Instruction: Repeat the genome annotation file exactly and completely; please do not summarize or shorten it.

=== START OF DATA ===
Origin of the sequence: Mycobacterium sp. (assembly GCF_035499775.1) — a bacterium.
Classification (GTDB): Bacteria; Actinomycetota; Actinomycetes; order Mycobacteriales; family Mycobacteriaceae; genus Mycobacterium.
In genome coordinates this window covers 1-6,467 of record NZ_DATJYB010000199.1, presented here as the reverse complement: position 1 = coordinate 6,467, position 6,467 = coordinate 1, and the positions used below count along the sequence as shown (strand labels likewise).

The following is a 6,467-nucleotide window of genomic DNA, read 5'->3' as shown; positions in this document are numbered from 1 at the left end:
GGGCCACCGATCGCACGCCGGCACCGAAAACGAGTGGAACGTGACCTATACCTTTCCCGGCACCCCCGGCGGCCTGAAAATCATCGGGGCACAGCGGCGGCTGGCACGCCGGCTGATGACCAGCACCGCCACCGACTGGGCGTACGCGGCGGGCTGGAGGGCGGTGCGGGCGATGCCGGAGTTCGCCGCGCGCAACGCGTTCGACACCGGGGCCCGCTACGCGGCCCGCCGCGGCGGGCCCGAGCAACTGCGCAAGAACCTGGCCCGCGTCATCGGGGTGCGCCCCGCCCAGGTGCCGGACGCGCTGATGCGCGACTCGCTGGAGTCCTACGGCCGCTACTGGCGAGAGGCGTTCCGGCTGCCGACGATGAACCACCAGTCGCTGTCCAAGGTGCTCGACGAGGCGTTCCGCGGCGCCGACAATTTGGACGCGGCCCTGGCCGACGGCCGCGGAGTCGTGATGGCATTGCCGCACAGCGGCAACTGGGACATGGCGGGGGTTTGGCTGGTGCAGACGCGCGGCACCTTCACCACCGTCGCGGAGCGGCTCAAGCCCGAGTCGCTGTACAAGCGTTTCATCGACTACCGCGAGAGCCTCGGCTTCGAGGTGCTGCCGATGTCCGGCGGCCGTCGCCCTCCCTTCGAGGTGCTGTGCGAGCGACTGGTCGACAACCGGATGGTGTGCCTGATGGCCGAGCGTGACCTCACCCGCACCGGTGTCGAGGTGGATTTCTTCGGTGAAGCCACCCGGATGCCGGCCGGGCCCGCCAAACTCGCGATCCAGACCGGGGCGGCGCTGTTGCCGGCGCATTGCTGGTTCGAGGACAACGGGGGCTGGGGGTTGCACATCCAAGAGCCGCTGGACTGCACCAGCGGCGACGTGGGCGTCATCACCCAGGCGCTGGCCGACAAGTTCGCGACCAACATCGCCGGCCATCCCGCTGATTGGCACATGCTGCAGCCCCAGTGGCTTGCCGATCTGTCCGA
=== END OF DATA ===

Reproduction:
Origin of the sequence: Mycobacterium sp. (assembly GCF_035499775.1) — a bacterium.
Classification (GTDB): Bacteria; Actinomycetota; Actinomycetes; order Mycobacteriales; family Mycobacteriaceae; genus Mycobacterium.
In genome coordinates this window covers 1-6,467 of record NZ_DATJYB010000199.1, presented here as the reverse complement: position 1 = coordinate 6,467, position 6,467 = coordinate 1, and the positions used below count along the sequence as shown (strand labels likewise).

The following is a 6,467-nucleotide window of genomic DNA, read 5'->3' as shown; positions in this document are numbered from 1 at the left end:
GGGCCACCGATCGCACGCCGGCACCGAAAACGAGTGGAACGTGACCTATACCTTTCCCGGCACCCCCGGCGGCCTGAAAATCATCGGGGCACAGCGGCGGCTGGCACGCCGGCTGATGACCAGCACCGCCACCGACTGGGCGTACGCGGCGGGCTGGAGGGCGGTGCGGGCGATGCCGGAGTTCGCCGCGCGCAACGCGTTCGACACCGGGGCCCGCTACGCGGCCCGCCGCGGCGGGCCCGAGCAACTGCGCAAGAACCTGGCCCGCGTCATCGGGGTGCGCCCCGCCCAGGTGCCGGACGCGCTGATGCGCGACTCGCTGGAGTCCTACGGCCGCTACTGGCGAGAGGCGTTCCGGCTGCCGACGATGAACCACCAGTCGCTGTCCAAGGTGCTCGACGAGGCGTTCCGCGGCGCCGACAATTTGGACGCGGCCCTGGCCGACGGCCGCGGAGTCGTGATGGCATTGCCGCACAGCGGCAACTGGGACATGGCGGGGGTTTGGCTGGTGCAGACGCGCGGCACCTTCACCACCGTCGCGGAGCGGCTCAAGCCCGAGTCGCTGTACAAGCGTTTCATCGACTACCGCGAGAGCCTCGGCTTCGAGGTGCTGCCGATGTCCGGCGGCCGTCGCCCTCCCTTCGAGGTGCTGTGCGAGCGACTGGTCGACAACCGGATGGTGTGCCTGATGGCCGAGCGTGACCTCACCCGCACCGGTGTCGAGGTGGATTTCTTCGGTGAAGCCACCCGGATGCCGGCCGGGCCCGCCAAACTCGCGATCCAGACCGGGGCGGCGCTGTTGCCGGCGCATTGCTGGTTCGAGGACAACGGGGGCTGGGGGTTGCACATCCAAGAGCCGCTGGACTGCACCAGCGGCGACGTGGGCGTCATCACCCAGGCGCTGGCCGACAAGTTCGCGACCAACATCGCCGGCCATCCCGCTGATTGGCACATGCTGCAGCCCCAGTGGCTTGCCGATCTGTCCGA